7. Frisbee. What a scam. This dumb thing. I could never throw it and was always afraid to catch it. This is still the case. Especially when my nails are long. This is basically--well, let me show you:

'Nuff said. Oh shut up, those of you who never got over your college days! IT'S A DOG TOY.

8. Hula-Hoop. I can only imagine how immensely ridiculous I looked doing this. I was a short, fat girl with no waist trying desperately to shimmy like some sort of Hawaiian pole dancer on crack. Oh. My. God. It makes me now want to go buy one and practice, take The New Size 2 Me out into the middle of my old street and Hula Hoop Like There's No Tomorrow. Sigh. How do we ever survive our childhoods?

9. Etch A Sketch. This toy rocks. I was pretty good with an Etch A Sketch. A genius, if you asked my father. My specialty was houses with nice, symmetrical windows with flowerboxes under each one and a chimney on the roof with a flowing plume of welcoming smoke. But every day, I fought the demons who teased me about how it worked. If I was really smart, I would have bought Lisa across the street one for her birthday.

10. Trolls. I take issue with this nomenclature. Back during my childhood, they weren't called "trolls." They were called "Wishniks." These sharpei-like Yoda-esque creatures came in all sizes and were mystifyingly attractive to girls of about 8. They had them on their dressers, they tied them to their bike handlebars, they carried them to school. I just didn't get it. They were supposed to be good luck. I never had one and didn't want one. Again, though, not a toy.
Top ten? Huh. What about The Thingmaker? I had the one that made Fun Flowers. That toy would never fly in this hyper-kid safe, litigious world. That one was basically an open oven and toxic waste facility. But I loved making my own little fake rubber flowers with the oily junk called, appropriately enough, Plastigoop. I also had a Footsee, a sort of ankle hula hoop. It consisted of a plastic ring you put around one ankle. Attached to the ring was a cord about 30 inches long with a bell-shaped weight attached to it. As you twirled the ring with one foot, you hopped the string with the other. I was pretty good at it, when I wasn't going so fast that I stepped on the cord and tripped, falling on my face.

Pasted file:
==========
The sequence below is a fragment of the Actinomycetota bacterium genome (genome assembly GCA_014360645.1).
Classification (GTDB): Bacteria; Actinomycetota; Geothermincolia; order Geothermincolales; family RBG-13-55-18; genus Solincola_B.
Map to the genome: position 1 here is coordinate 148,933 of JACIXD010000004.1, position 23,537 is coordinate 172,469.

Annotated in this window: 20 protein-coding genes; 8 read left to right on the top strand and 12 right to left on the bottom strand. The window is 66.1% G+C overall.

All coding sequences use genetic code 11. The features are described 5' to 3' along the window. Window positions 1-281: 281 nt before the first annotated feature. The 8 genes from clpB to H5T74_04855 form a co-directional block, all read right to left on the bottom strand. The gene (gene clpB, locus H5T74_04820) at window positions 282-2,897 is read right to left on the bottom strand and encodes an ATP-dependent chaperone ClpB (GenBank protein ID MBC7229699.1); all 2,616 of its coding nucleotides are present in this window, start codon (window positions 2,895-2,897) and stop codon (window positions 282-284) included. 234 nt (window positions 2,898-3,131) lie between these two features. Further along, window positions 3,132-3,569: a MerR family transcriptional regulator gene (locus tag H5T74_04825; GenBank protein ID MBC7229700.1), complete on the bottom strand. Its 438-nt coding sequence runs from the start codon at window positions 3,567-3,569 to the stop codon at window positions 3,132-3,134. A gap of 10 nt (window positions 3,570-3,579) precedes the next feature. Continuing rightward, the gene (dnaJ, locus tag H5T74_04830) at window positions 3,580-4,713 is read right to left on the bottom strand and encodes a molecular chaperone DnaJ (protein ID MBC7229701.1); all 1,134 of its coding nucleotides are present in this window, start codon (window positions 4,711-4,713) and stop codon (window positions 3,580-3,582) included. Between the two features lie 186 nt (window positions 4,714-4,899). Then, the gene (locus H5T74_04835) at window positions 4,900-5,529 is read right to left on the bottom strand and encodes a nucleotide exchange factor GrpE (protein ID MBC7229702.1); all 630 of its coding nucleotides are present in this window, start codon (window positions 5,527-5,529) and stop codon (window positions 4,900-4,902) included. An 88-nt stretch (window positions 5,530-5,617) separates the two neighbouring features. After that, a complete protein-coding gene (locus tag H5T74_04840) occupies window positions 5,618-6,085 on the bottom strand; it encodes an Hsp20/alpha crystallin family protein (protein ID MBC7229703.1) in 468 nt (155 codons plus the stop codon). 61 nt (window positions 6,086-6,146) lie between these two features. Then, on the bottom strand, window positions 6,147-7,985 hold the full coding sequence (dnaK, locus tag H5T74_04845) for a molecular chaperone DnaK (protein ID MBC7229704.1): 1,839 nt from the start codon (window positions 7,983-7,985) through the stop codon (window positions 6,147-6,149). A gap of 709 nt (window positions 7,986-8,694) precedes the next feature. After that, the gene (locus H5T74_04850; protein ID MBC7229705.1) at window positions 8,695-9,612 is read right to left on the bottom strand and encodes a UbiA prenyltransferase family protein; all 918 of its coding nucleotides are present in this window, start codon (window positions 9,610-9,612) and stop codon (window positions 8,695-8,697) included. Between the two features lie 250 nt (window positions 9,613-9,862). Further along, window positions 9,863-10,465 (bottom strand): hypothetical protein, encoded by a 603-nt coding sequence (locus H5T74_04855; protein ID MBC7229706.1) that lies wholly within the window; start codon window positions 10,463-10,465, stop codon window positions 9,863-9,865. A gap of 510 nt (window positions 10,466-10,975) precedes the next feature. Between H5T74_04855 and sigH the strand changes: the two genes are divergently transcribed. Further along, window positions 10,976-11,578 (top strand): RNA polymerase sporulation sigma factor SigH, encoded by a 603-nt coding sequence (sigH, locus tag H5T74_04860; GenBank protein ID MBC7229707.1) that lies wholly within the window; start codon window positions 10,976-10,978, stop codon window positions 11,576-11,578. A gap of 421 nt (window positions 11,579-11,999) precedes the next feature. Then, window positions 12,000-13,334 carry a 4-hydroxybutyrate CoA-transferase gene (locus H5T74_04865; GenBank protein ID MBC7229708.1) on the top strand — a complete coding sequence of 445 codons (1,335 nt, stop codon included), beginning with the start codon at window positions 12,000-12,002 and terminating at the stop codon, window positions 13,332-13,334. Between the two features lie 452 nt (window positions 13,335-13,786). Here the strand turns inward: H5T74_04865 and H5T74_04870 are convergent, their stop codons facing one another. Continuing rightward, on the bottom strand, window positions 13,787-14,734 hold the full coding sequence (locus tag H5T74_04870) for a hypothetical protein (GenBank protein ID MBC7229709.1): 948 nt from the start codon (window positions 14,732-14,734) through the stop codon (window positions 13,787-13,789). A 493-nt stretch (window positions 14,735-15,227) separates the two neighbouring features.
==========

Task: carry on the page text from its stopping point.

Aside from those, I had the usual stuff that wasn't exclusive Boomer territory: metal clamp-on roller skates, a second-hand two-wheeler, jump rope, jacks, and a set each of badminton and croquet. (Although the croquet set was a mystery to me. I think we set it up once, fought during a game, and quit.) Beyond that, we were into playing statues, freeze tag, Mother May I, and Red Light-Green Light.
Sigh. I feel old. But strangely smiley. I can't wait to read your toy memories in Comments.
Last Year at The Dept. of Nance: Men (2)


  1. Don't forget the toy that was also a deadly weapon, usually against yourself. CLACKERS. Those hard glass (or rubber) balls on a cord with a handle. You'd swing your arm up and down just to hear 'em clack against each other. I ended up with more than one massive bruise, a knot over my right eye, and an elbow injury that STILL hurts 35 years later. How did parents allow us to play with those things?! I finally whipped them into the air, only to have them wrap around a power wire over the driveway. They're probably still there.

  2. Anonymous7:15 PM

    Well, I'm certainly not a baby boomer but my favorite toys were the Etch-a-Sketch and The Speak n' Spell. Oh! But I did have a friend who had those metal strap-on roller skates!